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Tampa Bay Devil Rays 2004 Preview

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Tampa Bay Devil Rays 2004 Preview

Postby WebHamster » Tue Mar 23, 2004 3:00 am

By Doug DeBiase, MLB Analyst (Sports Network)

2003 FINISH (63-99) - Fifth Place (AL East)

KEY OFFSEASON ADDITIONS: SP - Paul Abbott, RP - Danys Baez, 3B - Geoff Blum, SS - Deivi Cruz, OF - Jose Cruz Jr., 1B/OF - Robert Fick, C - Brook Fordyce, SP - Mark Hendrickson, RP - Todd Jones, 1B - Tino Martinez, RP - Trever Miller, OF - Eduardo Perez, INF - Rey Sanchez, RP - Mike Williams

KEY OFFSEASON SUBTRACTIONS: 2B - Marlon Anderson, SP - Joe Kennedy, 2B/SS - Rey Ordonez

PROJECTED LINEUP: Carl Crawford (LF); Julio Lugo (SS); Rocco Baldelli (CF); Aubrey Huff (DH); Jose Cruz, Jr. (RF); Tino Martinez (1B); Geoff Blum (3B); Toby Hall (C); Rey Sanchez (2B)

PROJECTED ROTATION: Victor Zambrano (RHP); Jeremi Gonzalez (RHP); Mark Hendrickson (LHP); Doug Waechter (RHP); Damian Moss (LHP)


MANAGER: Lou Piniella


The Tampa Bay Devil Rays finished last in the American League East for the sixth straight season in 2003 -- meaning that they have never finished out of the basement in their entire existence. Despite finishing dead last in their division, the Devil Rays have genuine hope for this season and the future. It all starts at the top with manager Lou Piniella. In his first season as Tampa Bay's skipper, Piniella led the Rays to a 63-99 record and season-series wins over Baltimore and Toronto.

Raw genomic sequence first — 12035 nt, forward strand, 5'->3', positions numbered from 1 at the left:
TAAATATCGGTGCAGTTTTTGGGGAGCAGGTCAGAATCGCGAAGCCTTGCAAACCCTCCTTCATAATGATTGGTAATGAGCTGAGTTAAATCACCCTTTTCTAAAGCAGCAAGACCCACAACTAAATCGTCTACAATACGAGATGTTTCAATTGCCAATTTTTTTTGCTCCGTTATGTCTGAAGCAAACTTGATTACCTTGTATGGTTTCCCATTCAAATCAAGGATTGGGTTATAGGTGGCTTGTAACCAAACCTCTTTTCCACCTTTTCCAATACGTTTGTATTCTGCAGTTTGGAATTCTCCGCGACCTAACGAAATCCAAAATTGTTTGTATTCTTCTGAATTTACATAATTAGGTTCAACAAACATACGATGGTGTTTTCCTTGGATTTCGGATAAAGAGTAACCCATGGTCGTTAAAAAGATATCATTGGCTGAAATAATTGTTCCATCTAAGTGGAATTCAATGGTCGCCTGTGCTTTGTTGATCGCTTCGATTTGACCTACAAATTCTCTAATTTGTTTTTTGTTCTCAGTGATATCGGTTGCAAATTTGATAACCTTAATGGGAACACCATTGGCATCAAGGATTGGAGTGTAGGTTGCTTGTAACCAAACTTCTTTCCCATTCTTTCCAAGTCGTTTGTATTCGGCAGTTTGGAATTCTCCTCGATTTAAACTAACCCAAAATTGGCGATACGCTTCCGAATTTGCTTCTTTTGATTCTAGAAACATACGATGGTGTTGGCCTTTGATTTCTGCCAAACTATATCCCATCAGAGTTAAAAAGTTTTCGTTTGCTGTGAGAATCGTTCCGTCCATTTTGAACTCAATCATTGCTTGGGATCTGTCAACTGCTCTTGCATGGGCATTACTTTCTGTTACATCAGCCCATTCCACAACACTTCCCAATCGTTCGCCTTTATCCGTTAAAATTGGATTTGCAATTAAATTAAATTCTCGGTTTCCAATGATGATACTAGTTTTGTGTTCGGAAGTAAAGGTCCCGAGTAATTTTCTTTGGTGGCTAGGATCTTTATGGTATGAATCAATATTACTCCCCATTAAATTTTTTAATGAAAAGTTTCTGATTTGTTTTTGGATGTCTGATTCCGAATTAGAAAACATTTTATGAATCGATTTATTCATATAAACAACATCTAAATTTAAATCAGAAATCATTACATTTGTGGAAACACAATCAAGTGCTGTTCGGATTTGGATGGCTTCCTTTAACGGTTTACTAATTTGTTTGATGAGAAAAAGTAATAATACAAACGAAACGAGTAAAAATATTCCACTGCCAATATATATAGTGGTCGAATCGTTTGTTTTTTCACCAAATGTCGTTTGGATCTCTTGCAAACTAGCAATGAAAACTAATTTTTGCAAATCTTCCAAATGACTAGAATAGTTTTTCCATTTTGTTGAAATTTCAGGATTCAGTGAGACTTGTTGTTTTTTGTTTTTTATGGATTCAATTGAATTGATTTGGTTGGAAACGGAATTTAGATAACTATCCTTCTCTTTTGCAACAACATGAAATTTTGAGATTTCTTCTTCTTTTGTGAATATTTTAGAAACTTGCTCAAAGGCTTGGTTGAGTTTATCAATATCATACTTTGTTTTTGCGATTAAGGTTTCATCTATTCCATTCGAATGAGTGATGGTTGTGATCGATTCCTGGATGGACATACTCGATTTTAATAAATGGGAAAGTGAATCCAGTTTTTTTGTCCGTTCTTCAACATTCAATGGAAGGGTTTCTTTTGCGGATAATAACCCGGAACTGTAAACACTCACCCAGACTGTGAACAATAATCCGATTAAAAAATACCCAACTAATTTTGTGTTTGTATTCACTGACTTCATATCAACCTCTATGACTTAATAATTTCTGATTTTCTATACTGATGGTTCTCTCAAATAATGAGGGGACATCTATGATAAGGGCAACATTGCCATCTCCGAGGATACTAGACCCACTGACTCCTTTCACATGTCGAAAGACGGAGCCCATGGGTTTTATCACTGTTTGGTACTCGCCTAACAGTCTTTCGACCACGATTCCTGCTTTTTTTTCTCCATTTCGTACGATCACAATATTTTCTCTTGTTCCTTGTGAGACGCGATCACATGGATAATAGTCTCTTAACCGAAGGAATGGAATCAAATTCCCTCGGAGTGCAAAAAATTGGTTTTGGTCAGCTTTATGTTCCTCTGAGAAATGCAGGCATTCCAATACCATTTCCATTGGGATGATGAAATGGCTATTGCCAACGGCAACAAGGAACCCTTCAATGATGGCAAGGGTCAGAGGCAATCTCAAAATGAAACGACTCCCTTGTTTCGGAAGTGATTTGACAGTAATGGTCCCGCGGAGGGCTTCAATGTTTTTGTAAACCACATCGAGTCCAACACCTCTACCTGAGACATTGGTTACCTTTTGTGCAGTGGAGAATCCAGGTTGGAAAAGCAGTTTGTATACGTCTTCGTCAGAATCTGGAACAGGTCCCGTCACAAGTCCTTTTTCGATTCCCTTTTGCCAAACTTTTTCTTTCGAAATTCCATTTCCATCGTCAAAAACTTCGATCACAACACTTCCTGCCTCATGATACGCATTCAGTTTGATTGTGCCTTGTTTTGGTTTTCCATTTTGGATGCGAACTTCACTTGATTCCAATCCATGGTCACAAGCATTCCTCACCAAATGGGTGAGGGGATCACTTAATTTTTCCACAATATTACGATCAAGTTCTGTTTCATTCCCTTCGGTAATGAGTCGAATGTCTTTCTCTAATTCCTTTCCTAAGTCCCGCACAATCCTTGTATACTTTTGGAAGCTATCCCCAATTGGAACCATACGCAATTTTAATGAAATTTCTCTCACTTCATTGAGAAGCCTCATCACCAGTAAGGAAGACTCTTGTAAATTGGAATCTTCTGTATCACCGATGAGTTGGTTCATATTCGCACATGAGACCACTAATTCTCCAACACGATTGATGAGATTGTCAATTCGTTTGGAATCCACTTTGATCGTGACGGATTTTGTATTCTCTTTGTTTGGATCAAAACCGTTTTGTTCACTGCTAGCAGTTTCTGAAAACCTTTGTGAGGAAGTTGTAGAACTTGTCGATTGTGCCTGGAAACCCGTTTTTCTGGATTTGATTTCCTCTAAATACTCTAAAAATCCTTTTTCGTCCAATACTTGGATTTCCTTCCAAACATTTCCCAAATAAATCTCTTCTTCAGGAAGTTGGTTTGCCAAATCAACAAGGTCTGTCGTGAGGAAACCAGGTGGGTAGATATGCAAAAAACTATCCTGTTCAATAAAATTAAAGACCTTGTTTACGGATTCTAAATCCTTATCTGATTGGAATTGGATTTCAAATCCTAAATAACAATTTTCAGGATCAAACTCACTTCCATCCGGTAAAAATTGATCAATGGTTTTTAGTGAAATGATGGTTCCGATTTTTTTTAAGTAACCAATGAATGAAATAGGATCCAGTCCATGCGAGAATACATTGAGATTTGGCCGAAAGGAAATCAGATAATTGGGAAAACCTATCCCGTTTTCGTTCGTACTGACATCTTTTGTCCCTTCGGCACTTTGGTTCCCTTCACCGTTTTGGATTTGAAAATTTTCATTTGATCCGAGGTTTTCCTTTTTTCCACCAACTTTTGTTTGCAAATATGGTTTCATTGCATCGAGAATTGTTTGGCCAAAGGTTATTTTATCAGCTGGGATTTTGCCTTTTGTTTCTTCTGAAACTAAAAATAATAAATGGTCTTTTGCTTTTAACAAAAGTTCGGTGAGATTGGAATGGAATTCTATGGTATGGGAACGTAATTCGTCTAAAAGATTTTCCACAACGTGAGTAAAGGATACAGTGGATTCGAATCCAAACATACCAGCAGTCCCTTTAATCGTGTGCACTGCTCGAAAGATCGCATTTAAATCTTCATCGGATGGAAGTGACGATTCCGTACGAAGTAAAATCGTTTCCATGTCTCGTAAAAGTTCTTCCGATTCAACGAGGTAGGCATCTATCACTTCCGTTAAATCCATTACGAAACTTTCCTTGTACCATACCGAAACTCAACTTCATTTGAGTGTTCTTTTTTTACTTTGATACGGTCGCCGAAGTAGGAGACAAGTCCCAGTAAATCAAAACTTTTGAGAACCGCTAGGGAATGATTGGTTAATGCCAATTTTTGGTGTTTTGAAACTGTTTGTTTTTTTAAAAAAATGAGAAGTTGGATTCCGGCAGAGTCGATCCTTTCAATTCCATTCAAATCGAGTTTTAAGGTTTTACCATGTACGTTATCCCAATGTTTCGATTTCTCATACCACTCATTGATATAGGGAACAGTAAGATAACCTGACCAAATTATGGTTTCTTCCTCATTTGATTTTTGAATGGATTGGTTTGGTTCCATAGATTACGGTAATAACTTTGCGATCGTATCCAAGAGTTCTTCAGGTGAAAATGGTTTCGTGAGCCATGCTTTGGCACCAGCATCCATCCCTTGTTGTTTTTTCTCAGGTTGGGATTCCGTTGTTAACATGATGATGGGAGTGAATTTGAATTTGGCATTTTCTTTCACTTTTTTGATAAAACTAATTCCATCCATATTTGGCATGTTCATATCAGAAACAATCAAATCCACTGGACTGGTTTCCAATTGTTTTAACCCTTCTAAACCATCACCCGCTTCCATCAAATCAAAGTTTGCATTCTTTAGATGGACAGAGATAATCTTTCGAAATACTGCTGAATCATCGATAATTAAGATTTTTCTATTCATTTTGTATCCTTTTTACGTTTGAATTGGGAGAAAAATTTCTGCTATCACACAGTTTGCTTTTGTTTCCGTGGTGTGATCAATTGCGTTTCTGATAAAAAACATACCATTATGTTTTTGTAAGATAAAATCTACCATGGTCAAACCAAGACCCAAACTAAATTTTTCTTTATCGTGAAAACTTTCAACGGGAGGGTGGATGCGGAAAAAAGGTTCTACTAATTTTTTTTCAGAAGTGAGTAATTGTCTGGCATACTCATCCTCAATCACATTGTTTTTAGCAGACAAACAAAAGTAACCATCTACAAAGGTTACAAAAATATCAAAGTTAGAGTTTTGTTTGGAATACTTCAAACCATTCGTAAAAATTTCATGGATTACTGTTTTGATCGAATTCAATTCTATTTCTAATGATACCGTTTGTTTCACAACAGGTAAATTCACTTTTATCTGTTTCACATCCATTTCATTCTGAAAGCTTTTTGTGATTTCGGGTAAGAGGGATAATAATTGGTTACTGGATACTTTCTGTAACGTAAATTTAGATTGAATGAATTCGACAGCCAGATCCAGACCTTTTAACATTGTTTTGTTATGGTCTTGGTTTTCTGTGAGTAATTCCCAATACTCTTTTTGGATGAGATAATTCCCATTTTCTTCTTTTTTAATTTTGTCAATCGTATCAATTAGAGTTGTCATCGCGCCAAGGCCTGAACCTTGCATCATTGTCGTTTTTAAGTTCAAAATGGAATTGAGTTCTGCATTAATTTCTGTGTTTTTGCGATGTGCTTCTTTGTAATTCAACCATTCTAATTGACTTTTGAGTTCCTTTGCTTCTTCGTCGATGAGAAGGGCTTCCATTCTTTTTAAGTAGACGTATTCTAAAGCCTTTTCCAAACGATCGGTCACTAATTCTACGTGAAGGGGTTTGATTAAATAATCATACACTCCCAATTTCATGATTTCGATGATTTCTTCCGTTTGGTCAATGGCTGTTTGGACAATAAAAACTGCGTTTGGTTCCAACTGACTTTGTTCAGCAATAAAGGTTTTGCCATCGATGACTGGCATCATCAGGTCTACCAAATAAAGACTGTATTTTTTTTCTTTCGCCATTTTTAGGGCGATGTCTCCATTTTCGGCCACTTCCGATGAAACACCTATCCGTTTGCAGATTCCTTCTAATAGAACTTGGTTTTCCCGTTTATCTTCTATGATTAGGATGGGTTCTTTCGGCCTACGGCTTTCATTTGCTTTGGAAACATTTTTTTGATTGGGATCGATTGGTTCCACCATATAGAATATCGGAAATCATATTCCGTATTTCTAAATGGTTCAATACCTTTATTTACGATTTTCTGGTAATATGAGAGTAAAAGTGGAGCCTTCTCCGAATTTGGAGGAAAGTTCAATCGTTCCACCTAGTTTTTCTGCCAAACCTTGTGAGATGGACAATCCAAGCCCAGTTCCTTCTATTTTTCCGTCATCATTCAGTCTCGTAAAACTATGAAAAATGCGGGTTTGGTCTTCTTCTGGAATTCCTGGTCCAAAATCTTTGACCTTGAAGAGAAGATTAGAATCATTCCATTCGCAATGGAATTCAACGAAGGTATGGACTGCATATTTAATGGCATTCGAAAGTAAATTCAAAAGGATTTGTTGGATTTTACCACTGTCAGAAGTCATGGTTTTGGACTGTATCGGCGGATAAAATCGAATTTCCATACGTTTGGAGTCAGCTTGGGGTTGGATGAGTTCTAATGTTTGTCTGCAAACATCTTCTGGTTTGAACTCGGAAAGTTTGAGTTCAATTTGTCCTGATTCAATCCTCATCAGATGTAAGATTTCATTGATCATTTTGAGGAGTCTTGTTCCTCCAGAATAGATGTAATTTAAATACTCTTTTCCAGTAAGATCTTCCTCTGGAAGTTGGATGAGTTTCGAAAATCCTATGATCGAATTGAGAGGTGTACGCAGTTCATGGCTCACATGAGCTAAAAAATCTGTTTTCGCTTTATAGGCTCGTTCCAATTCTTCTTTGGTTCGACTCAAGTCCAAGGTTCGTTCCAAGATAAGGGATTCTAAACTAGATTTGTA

The young players that upper management boasted about for the last few years started to make impacts, including rookie center fielder Rocco Baldelli, who hovered around .350 for the first part of the season and challenged for AL Rookie of the Year honors. Aubrey Huff batted .311, hit 34 homers and drove in 107 runs, all despite not having a set position to play in the infield and outfield. Left fielder Carl Crawford made several highlight plays in the outfield and can cover a lot of ground with his speed. He also showed tremendous potential on the base paths by stealing an AL-high 55 bases.

Those young players, along with veteran acquisitions such as first baseman Tino Martinez, right fielder Jose Cruz Jr., closer Danys Baez and third baseman Geoff Blum give the fans and the organization something to get excited about. Piniella used last season to see how his team would respond to certain situations. Now, Piniella wants his young squad to use the lessons it learned from last season and try to build towards a .500 team in 2004.